#Girlboss: Sophia Amoruso

Girlboss

What do you do when you are stuck in a boring meeting where you have no part to play? Well, if you are me, you pick up an e-book you casually downloaded but never wanted to devote your sparse reading time to. If you’re my boss and reading this, I’ll leave you to digest one of Amoruso’s quotable quotes – entrepreneurialism is an eighteen letter word. Go figure what it means.

The Netflix show based on the book made me pick it up, despite the distinctive unlikeability of the TV character. Sophia Amoruso is the founder of Nasty Gal, a fashion brand that started off selling vintage clothing on eBay and grew into a trendsetter for young women. Amoruso talks openly about different facets of her life, from petty thievery in her college years to selling $10 thrift clothing for $1000 to becoming a fashion empire.

I believe that there is a silver lining in everything, and once you begin to see it, you’ll need sunglasses to combat the glare.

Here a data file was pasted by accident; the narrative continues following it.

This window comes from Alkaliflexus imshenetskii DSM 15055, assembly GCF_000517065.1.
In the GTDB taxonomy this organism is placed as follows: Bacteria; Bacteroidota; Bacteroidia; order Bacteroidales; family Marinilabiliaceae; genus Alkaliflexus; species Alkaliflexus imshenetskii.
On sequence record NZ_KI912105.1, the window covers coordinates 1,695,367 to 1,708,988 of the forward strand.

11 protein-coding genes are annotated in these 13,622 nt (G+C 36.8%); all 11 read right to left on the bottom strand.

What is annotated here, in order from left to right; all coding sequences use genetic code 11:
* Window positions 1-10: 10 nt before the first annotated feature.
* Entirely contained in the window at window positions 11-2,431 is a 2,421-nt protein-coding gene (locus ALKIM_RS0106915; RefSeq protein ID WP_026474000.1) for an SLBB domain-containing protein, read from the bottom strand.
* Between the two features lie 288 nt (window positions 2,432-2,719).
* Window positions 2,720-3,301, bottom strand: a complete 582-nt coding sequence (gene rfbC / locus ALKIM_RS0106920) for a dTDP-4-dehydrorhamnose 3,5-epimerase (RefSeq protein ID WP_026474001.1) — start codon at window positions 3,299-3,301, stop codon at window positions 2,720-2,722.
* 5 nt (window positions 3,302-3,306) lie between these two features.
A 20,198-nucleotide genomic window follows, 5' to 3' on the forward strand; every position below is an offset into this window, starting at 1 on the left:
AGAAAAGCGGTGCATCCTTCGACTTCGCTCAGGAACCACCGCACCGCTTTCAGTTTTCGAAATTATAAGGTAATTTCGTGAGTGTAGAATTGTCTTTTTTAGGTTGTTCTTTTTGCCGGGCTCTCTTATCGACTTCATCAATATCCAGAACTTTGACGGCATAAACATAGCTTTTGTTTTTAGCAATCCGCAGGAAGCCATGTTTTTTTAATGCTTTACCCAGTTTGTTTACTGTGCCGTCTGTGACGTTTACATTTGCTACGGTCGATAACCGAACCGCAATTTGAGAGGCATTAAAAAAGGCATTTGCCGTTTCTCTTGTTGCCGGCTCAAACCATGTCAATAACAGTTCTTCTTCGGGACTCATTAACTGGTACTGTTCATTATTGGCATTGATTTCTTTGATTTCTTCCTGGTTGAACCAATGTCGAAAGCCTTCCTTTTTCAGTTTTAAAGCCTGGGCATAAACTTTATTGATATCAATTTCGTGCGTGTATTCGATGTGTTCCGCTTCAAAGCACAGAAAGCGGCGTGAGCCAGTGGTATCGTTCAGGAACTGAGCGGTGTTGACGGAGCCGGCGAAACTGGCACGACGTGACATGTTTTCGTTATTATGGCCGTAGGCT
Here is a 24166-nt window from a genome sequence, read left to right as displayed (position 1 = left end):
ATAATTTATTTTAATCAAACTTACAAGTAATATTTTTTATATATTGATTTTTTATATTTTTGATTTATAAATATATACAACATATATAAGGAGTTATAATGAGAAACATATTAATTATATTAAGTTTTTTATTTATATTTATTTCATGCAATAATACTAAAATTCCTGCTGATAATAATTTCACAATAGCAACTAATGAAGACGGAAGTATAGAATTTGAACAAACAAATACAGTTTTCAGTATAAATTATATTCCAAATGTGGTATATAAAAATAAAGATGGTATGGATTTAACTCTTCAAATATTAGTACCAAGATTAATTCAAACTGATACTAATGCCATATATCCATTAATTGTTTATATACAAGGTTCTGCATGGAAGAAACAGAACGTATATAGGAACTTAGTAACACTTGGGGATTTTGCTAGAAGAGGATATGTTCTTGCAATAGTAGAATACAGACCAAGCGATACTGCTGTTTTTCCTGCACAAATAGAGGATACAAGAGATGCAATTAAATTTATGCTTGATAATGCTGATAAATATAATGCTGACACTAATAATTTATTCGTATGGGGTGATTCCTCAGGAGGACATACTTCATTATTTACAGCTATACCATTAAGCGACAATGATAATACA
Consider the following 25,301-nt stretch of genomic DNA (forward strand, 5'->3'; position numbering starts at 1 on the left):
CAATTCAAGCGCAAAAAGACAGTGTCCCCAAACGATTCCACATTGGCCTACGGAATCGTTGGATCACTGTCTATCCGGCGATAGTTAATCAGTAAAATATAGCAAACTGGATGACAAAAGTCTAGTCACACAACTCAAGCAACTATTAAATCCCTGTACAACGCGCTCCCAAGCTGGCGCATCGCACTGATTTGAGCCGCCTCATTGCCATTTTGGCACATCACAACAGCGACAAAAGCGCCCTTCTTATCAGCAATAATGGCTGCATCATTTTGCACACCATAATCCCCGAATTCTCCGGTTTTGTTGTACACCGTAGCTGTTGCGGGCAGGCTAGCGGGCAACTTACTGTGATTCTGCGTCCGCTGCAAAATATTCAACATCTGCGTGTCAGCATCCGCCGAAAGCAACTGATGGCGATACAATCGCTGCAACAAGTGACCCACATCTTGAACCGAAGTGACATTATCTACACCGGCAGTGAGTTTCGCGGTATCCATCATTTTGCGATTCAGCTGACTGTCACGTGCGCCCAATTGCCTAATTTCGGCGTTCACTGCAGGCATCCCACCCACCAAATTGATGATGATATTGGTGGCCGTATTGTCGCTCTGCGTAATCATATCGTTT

Amoruso writes like a millennial talks – cool and sassy with liberal doses of cuss and pop culture references. She tries to dole out business knowledge as she describes her story of going from a dumpster-diving teen to owner of a fashion empire, but the business fundae are as flimsy as JLo’s see-through Versace dress, and her writing is filled with cheesy quotes (as above). Like in the show, I admired her ability to hustle, and her knack for spotting a trend before it became so (hello, social media influencer monetization), but she writes with a particular disdain for those who prefer more conventional ways of getting to the top. For a book titled Girlboss (with a hashtag, no less), there is no commentary on how to become a female leader and deal with all the tribulations associated with it. Her own trumpet is something she loves to blow, and it occasionally becomes ironic, such as when she crows about Nasty Gal focusing on being debt-free and always having cash in the bank, given that two years after she wrote the book, Nasty Gal filed for bankruptcy. I read that Amoruso tried to use this book to pivot into a career motivating women to take charge of their careers, but after reading the book, I’m not sure that she’s the role model women need.

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